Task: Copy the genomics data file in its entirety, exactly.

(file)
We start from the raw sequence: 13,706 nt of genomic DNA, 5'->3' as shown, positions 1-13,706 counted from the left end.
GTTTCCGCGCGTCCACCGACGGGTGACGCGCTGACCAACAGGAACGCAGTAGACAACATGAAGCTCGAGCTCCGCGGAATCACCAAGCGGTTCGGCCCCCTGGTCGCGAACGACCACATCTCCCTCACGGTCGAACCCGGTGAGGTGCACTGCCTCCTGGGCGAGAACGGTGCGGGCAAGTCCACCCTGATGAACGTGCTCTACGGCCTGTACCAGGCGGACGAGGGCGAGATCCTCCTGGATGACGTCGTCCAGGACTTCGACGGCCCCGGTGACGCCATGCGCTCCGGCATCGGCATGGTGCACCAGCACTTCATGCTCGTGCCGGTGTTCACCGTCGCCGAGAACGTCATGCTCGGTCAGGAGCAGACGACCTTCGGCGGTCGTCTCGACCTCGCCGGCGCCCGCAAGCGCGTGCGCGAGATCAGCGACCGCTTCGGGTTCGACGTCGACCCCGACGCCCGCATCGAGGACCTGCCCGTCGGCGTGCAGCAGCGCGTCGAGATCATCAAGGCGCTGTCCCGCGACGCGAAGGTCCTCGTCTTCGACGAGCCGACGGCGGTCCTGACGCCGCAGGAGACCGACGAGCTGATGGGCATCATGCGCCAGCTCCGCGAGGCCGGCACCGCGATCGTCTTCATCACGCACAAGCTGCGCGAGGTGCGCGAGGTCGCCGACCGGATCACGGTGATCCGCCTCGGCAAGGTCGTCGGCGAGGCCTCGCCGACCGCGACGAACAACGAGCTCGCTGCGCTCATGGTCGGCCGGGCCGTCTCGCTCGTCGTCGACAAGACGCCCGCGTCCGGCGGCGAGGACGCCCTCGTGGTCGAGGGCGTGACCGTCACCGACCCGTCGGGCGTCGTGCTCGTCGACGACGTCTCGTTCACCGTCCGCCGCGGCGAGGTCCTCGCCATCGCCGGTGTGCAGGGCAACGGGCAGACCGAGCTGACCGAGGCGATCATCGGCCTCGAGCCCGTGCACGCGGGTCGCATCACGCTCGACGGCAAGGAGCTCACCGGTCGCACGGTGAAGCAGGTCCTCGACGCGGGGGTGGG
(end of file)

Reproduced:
We start from the raw sequence: 13,706 nt of genomic DNA, 5'->3' as shown, positions 1-13,706 counted from the left end.
GTTTCCGCGCGTCCACCGACGGGTGACGCGCTGACCAACAGGAACGCAGTAGACAACATGAAGCTCGAGCTCCGCGGAATCACCAAGCGGTTCGGCCCCCTGGTCGCGAACGACCACATCTCCCTCACGGTCGAACCCGGTGAGGTGCACTGCCTCCTGGGCGAGAACGGTGCGGGCAAGTCCACCCTGATGAACGTGCTCTACGGCCTGTACCAGGCGGACGAGGGCGAGATCCTCCTGGATGACGTCGTCCAGGACTTCGACGGCCCCGGTGACGCCATGCGCTCCGGCATCGGCATGGTGCACCAGCACTTCATGCTCGTGCCGGTGTTCACCGTCGCCGAGAACGTCATGCTCGGTCAGGAGCAGACGACCTTCGGCGGTCGTCTCGACCTCGCCGGCGCCCGCAAGCGCGTGCGCGAGATCAGCGACCGCTTCGGGTTCGACGTCGACCCCGACGCCCGCATCGAGGACCTGCCCGTCGGCGTGCAGCAGCGCGTCGAGATCATCAAGGCGCTGTCCCGCGACGCGAAGGTCCTCGTCTTCGACGAGCCGACGGCGGTCCTGACGCCGCAGGAGACCGACGAGCTGATGGGCATCATGCGCCAGCTCCGCGAGGCCGGCACCGCGATCGTCTTCATCACGCACAAGCTGCGCGAGGTGCGCGAGGTCGCCGACCGGATCACGGTGATCCGCCTCGGCAAGGTCGTCGGCGAGGCCTCGCCGACCGCGACGAACAACGAGCTCGCTGCGCTCATGGTCGGCCGGGCCGTCTCGCTCGTCGTCGACAAGACGCCCGCGTCCGGCGGCGAGGACGCCCTCGTGGTCGAGGGCGTGACCGTCACCGACCCGTCGGGCGTCGTGCTCGTCGACGACGTCTCGTTCACCGTCCGCCGCGGCGAGGTCCTCGCCATCGCCGGTGTGCAGGGCAACGGGCAGACCGAGCTGACCGAGGCGATCATCGGCCTCGAGCCCGTGCACGCGGGTCGCATCACGCTCGACGGCAAGGAGCTCACCGGTCGCACGGTGAAGCAGGTCCTCGACGCGGGGGTGGG